Hundreds of anti-extradition law protesters gathered again outside the Legislative Council on Friday urging G20 countries to raise concerns about Hong Kong at the leaders’ summit.

The G20 summit is taking place between Friday and Saturday in Osaka, Japan, where world leaders from the European Union and 19 countries with the largest economies convene to discuss pressing financial and economic issues. Chinese President Xi Jinping is among those attending.

protest extradition
Photo: Jennifer Creery/HKFP.

Crowds, many of whom wearing all-black, chanted “Free Hong Kong” and “Withdraw the law,” with some bearing pictures of injured protesters from June 12 in protest of alleged police brutality.

The city has been rocked by a series of protests over legal amendments proposed in February, which would allow the city to handle case-by-case extradition requests from jurisdictions with no prior agreements – most notably, China. The legal amendments would enable the chief executive and local courts to handle extradition requests without legislative oversight, though critics from across sectors have raised concerns over the risk of residents being extradited to the mainland, which lacks human rights protections. The bill was suspended on June 15, but not withdrawn.

The protests have since morphed into a wider public display of discontent over dwindling freedoms, democracy, and alleged police brutality.

However, Beijing has said that it will not allow discussion of the Hong Kong issue during the G20 summit.

protest extradition
Photo: Jennifer Creery/HKFP.

Japanese Prime Minister Shinzo Abe raised concerns about Hong Kong with Chinese President Xi Jinping at the G20 leaders’ summit on Friday, emphasising the importance of a “free and open” Hong Kong in relation to the recent protests.

His remarks came as an appeal to G20 countries to raise concerns about Hong Kong appeared in over 10 leading international newspapers on Friday after a local crowdfunding campaign to print the full-page ads surpassed its target of HK$3 million with contributions from 20,000 donors.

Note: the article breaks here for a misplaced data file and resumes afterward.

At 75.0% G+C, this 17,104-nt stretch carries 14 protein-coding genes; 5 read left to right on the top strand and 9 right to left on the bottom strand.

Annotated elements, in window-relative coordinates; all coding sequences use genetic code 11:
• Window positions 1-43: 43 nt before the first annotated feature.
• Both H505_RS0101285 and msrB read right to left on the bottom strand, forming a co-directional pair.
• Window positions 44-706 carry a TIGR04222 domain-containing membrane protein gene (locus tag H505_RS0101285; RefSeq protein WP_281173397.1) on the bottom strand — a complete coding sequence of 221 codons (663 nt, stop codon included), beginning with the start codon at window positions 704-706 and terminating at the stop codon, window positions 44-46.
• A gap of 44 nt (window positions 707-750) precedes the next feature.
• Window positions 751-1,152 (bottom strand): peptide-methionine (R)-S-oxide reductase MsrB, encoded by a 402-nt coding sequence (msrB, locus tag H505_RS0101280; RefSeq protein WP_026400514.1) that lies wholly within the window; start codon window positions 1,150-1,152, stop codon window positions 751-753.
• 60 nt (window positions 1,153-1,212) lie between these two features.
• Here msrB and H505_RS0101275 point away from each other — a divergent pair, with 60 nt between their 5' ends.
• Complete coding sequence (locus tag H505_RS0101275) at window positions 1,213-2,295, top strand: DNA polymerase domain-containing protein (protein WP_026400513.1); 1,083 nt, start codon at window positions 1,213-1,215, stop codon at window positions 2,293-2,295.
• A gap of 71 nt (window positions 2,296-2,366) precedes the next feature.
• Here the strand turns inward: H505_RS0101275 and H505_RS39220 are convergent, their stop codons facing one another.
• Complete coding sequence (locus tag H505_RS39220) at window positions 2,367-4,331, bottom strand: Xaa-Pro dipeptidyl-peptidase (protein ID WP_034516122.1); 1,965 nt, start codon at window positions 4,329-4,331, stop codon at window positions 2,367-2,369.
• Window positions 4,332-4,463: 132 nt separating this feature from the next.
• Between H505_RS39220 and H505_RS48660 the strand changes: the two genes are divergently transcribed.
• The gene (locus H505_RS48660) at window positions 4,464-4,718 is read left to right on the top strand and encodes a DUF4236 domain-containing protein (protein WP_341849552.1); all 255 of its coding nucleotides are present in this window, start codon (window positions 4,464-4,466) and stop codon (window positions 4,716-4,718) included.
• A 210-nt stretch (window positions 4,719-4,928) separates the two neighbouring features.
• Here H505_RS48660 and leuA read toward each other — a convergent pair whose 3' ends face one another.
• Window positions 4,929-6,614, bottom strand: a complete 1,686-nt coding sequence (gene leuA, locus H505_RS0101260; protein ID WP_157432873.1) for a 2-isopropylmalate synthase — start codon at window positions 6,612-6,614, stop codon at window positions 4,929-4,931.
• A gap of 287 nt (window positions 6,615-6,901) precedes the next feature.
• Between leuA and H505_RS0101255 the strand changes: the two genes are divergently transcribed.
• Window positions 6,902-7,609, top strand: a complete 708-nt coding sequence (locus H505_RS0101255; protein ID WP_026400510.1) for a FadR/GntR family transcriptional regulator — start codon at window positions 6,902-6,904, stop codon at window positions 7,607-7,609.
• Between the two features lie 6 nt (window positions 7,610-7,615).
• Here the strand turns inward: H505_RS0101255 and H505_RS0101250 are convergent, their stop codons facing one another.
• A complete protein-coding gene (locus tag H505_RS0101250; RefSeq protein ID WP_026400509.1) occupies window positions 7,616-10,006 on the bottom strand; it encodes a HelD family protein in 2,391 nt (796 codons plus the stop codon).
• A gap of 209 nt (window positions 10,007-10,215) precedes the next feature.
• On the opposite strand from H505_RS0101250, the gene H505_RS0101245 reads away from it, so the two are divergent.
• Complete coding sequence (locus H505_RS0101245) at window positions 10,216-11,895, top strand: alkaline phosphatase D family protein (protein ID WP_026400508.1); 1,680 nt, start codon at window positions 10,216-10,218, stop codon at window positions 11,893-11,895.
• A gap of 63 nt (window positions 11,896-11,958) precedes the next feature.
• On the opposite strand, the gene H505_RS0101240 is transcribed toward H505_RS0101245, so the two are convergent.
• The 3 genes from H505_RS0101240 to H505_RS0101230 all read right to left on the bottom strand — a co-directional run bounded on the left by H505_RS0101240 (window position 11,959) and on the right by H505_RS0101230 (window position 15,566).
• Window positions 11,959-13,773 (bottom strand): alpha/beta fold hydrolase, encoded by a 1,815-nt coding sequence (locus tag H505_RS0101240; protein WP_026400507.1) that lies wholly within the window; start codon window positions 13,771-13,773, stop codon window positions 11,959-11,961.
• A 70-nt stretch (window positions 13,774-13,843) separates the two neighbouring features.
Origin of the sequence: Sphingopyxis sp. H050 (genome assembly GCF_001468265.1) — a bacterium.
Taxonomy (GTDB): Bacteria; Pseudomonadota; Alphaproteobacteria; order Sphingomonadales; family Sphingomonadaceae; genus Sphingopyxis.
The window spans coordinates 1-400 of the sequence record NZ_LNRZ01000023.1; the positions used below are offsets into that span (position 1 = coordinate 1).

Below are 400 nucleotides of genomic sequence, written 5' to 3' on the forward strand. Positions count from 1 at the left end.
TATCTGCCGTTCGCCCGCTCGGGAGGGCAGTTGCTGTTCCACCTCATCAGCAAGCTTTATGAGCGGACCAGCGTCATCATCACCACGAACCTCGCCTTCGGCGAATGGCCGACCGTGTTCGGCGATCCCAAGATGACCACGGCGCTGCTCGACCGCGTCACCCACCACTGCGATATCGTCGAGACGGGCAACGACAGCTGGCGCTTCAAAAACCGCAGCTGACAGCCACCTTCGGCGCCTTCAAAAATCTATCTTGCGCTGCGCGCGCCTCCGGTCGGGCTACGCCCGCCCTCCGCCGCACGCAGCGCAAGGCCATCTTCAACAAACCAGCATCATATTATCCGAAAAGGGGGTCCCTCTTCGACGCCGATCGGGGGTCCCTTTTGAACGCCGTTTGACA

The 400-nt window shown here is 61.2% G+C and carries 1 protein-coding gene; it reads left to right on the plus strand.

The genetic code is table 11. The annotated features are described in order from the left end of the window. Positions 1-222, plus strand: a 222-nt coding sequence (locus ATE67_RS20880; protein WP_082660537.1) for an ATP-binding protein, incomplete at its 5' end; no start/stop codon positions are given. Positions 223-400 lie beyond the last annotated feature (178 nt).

Nineteen-year-old university student Vivian Yuen Ching-yan told HKFP she welcomed Abe’s comments and hopes it will spur more world leaders to raise similar concerns.

extradition vivian yuen ching-yan
Nineteen-year-old university student Vivian Yuen Ching-yan . Photo: Jennifer Creery/HKFP.

“I hope the international community can also put pressure on the Hong Kong government to actually respond to our demands, instead of giving bullshit excuses,” she said.

Gigi Tang, a 22-year-old university student, also said she hopes Abe’s comments will influence more world leaders to speak out about Hong Kong.

“Of course it is welcomed. His opinion is more powerful than two million Hong Kong people coming out to protest,” she said. “I hope the [newspaper] campaign will raise awareness not just with world leaders but people across the world.”

The Hong Kong Free Press #PressForFreedom 2019 Funding Drive seeks to raise HK$1.2m to support our non-profit newsroom and dedicated team of multi-media, multi-lingual reporters. HKFP is backed by readers, run by journalists and is immune to political and commercial pressure. This year’s critical fundraiser will provide us with the essential funds to continue our work into next year.

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Jennifer Creery is a Hong Kong-born British journalist, interested in minority rights and urban planning. She holds a BA in English at King's College London and has studied Mandarin at National Taiwan University.